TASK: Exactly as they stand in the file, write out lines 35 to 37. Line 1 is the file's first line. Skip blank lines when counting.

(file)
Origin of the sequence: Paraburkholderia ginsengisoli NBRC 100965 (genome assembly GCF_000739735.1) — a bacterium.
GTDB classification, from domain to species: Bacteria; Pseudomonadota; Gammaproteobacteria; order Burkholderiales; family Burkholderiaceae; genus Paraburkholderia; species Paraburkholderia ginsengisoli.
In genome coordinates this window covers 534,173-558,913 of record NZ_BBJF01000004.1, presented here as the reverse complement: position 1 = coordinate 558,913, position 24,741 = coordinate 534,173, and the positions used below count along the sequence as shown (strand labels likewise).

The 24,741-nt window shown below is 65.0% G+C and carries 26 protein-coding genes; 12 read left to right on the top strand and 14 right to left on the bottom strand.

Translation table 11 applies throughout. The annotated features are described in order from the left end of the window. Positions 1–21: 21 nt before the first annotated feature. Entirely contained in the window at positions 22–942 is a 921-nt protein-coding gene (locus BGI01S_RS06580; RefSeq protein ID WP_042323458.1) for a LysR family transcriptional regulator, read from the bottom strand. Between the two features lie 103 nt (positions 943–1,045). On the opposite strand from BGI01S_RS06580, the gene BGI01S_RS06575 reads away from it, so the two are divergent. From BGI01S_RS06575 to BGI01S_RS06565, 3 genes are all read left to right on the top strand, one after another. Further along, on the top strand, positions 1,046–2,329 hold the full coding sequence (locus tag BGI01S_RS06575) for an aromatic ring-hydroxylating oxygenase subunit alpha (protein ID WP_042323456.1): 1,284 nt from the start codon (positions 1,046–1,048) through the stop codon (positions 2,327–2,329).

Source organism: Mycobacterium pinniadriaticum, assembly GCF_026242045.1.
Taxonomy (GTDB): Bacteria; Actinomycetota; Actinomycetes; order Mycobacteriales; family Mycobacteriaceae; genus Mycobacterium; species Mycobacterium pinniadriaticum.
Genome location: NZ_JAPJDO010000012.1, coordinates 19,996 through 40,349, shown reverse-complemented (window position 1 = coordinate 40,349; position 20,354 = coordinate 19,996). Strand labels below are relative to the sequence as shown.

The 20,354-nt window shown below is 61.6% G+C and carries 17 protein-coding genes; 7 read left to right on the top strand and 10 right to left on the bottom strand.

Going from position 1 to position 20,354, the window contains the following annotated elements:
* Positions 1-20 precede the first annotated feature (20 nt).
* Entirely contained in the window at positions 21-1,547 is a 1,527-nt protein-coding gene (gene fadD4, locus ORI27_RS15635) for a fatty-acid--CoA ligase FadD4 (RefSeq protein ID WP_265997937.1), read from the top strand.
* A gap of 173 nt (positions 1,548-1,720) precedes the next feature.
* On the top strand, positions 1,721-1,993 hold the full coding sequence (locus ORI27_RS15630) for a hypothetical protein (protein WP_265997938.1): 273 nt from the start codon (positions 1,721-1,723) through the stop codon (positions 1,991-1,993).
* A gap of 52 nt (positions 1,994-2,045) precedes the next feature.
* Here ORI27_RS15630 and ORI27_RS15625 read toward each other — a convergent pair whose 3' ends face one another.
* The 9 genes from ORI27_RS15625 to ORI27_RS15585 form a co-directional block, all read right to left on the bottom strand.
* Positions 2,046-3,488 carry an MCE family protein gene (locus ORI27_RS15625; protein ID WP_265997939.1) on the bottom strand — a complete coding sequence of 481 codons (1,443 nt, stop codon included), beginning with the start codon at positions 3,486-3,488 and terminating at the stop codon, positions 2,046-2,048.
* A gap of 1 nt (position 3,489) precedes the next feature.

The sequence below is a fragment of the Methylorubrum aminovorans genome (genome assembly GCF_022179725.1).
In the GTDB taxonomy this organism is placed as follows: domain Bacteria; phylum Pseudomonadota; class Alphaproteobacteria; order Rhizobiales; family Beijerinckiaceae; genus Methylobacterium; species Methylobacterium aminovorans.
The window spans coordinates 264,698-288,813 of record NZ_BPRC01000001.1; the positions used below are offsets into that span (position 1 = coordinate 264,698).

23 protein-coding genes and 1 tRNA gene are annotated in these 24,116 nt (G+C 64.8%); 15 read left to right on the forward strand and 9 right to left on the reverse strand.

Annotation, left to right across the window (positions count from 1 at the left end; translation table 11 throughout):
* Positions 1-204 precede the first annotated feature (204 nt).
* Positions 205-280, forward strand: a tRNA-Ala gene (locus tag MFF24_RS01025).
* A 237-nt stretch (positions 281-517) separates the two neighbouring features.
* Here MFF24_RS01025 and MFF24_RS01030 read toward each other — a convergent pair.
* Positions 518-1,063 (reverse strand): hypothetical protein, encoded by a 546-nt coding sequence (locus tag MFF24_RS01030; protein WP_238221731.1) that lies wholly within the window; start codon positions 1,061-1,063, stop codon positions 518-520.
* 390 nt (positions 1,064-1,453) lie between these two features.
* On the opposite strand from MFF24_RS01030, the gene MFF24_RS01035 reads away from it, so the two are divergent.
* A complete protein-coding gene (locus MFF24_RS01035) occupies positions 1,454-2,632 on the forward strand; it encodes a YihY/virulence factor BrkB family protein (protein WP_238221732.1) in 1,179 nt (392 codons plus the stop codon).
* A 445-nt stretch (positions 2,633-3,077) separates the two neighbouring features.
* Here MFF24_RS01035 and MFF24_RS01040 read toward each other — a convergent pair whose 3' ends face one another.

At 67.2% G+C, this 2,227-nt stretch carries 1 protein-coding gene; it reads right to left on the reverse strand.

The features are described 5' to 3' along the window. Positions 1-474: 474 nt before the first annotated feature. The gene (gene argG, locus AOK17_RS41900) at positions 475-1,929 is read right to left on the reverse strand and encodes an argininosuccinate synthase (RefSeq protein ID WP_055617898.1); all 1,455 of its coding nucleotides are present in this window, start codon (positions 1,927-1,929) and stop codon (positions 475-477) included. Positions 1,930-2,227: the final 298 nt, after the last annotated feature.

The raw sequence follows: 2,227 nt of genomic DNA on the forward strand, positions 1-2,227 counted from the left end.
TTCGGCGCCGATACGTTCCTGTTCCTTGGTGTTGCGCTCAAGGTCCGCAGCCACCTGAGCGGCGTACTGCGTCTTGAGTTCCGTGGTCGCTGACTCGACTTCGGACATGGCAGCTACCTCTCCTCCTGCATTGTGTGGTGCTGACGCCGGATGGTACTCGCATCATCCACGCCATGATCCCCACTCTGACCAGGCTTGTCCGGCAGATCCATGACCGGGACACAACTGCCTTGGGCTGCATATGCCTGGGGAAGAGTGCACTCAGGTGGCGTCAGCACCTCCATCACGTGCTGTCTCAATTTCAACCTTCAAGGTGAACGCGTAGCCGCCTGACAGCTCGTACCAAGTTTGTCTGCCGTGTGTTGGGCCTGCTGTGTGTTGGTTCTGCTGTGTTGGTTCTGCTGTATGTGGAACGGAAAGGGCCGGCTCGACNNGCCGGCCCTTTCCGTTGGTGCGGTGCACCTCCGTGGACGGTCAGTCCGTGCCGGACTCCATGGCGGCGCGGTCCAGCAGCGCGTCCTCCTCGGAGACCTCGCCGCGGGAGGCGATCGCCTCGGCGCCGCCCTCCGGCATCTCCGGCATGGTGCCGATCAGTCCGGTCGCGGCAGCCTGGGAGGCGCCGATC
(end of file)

At 67.2% G+C, this 2,227-nt stretch carries 1 protein-coding gene; it reads right to left on the reverse strand.

The features are described 5' to 3' along the window. Positions 1-474: 474 nt before the first annotated feature. The gene (gene argG, locus AOK17_RS41900) at positions 475-1,929 is read right to left on the reverse strand and encodes an argininosuccinate synthase (RefSeq protein ID WP_055617898.1); all 1,455 of its coding nucleotides are present in this window, start codon (positions 1,927-1,929) and stop codon (positions 475-477) included. Positions 1,930-2,227: the final 298 nt, after the last annotated feature.

The raw sequence follows: 2,227 nt of genomic DNA on the forward strand, positions 1-2,227 counted from the left end.